Park Hill, unfortunately is one of the few neighborhoods where 1920’s era houses fall under the wrecking ball, but it would be difficult to regret the teardown that made 2244 Winton Terrace, a modern stunner by architect Michael Bennet of Bennett Benner Partners.
The minimalist composition has the graphic force of a painting by Piet Mondrian. And it doesn’t get more high profile than this in Fort Worth, being awarded Best in City Center from The International Interior Design Association Texas/Oklahoma chapter, for the best work in any city within the region. It was also featured in the Wall Street Journal in the “Mansion” section and on the cover of 360W this June.
The new kid on the block respectfully observes the setback of its older neighbors. The honed Lueders limestone facade fairly floats in front of a grid of square windows, establishing vertical thrusts that recall the giant order — the invention of Michelangelo.
The 52-foot-long galley features 22-foot ceiling, creating a forceful axis between the front entry and the view in the back. Houses like this don’t just happen. Evident is the close collaboration between architect and owners possessed of exquisite taste. An interesting and eclectic art collection, walls lined with books, great classic modern furniture, and grand piano reveal the high level of civilization of the denizens of Winton Terrace.
The four-bedroom, four-and-one-half-bath house sprawls over 7,100 square feet. Two cross axes delineate the home’s formal and informal areas. Off of the gallery is a large library, flooded with natural light and a striking relief on the chimney-piece by Jennifer McClanahan, depicting the Continental Divide. Finish out is of the highest level with Level 5 drywall, a fully programmable, centrally controlled, Lutron lighting system, and stunning terrazzo floors.
The unique gourmet kitchen with a large central island with Dekton countertops, hot red Bertazzoni range, Liebherr refrigerator, custom cabinets, full-sized wine refrigerator with an attached butler’s pantry. The textured mirror tile backsplash makes a strong statement.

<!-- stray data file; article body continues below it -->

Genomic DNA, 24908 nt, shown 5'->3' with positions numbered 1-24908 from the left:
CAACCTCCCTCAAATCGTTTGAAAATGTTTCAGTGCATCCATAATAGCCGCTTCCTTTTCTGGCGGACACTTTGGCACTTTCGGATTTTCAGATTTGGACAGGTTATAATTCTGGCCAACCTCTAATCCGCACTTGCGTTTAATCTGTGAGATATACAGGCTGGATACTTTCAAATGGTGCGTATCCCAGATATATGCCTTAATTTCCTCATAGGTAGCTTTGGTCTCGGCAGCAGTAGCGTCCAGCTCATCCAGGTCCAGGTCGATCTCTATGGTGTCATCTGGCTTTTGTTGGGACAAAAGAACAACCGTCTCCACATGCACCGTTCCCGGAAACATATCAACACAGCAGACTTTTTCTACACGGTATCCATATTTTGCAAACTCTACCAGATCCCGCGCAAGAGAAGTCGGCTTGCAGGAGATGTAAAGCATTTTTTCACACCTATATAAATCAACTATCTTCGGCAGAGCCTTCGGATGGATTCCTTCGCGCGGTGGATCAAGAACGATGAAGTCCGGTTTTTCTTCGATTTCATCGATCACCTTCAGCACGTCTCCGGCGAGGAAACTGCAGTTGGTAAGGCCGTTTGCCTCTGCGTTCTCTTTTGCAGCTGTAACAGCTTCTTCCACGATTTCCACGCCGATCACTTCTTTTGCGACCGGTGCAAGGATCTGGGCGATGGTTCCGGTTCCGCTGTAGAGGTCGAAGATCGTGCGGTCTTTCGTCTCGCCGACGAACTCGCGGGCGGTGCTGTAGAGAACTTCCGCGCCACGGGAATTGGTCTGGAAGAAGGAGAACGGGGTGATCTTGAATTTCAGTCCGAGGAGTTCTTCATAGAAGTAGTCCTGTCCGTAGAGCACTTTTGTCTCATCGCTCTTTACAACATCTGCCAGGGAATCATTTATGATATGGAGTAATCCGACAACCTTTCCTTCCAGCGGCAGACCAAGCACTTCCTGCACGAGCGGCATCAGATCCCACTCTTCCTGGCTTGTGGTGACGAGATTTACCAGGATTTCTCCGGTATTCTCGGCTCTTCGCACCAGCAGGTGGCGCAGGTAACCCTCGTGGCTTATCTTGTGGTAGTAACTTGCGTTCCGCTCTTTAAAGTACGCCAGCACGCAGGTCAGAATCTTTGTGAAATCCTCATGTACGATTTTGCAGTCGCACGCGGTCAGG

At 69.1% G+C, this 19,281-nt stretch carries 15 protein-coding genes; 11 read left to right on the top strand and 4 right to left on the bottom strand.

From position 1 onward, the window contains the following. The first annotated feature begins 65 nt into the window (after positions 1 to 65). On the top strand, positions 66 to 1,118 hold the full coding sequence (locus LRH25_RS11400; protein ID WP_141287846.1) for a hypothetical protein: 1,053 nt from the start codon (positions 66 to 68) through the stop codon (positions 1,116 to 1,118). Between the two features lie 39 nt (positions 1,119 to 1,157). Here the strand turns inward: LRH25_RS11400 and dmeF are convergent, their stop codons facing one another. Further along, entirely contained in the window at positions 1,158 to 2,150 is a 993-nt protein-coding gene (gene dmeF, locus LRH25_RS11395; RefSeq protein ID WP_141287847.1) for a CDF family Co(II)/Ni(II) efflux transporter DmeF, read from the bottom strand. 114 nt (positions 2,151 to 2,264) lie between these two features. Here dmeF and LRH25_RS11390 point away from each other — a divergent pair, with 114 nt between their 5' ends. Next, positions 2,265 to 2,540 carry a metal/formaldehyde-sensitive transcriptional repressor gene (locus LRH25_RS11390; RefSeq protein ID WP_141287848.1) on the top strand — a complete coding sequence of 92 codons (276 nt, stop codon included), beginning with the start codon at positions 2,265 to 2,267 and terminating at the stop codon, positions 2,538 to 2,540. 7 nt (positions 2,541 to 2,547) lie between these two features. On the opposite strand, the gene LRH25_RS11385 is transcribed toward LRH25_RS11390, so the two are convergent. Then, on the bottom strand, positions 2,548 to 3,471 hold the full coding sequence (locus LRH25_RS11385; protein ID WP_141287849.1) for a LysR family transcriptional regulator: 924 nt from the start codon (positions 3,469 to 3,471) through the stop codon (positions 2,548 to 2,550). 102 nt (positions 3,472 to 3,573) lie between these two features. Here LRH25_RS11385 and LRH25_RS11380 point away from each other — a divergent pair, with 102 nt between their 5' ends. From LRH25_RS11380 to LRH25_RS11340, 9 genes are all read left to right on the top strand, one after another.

The master suite is on the ground floor with pool views. The large closet contains laundry. The master bath is a full, four-piece with spacious shower stall and cabinets floating on a travertine covered wall. There is a bonus room of fully 450 feet off the master suite which could function as an office, work out area, or private sitting room.
Upstairs-another gallery wall lined with books, an informal living area, and the remaining three bedrooms all with an ensuite bath.
In addition, there are tech bells and whistles — among them a geothermal heat pump system, specific lighting for art, a Crestron whole-house media control system, exterior cameras, and a fire suppression system.
The exterior grounds showcases award-winning landscaping that was featured on the Historic Fort Worth Garden Tour in 2012 and 2019. A gunite, infinity-edge pool meanders along the terraced backyard with a cabana and outdoor living area at one end. The nearly one-acre lot has a drop off highlighted by a delightful waterfall with a gazebo and fire pit at the base of the fall. Capping it all off is that most coveted of all Fort Worth features — a breathtaking westward bluff view.
Laurie Brants of Briggs Freeman Sothebys is offering 2244 Winton Terrace $3.92 million.
Eric Prokesh is an interior designer whose work has appeared on HGTV, and in books and publications including D Home, Southern Accents, House Beautiful, and House and Garden. In January 2005, HG named Eric one of the 50 tastemakers in America and D Home has included him as one of Dallas’ Best Designers for 10 years. Having lived most of his life in Dallas, he now calls Fort Worth home and is one of our experts on beautiful Fort Worth Dirt.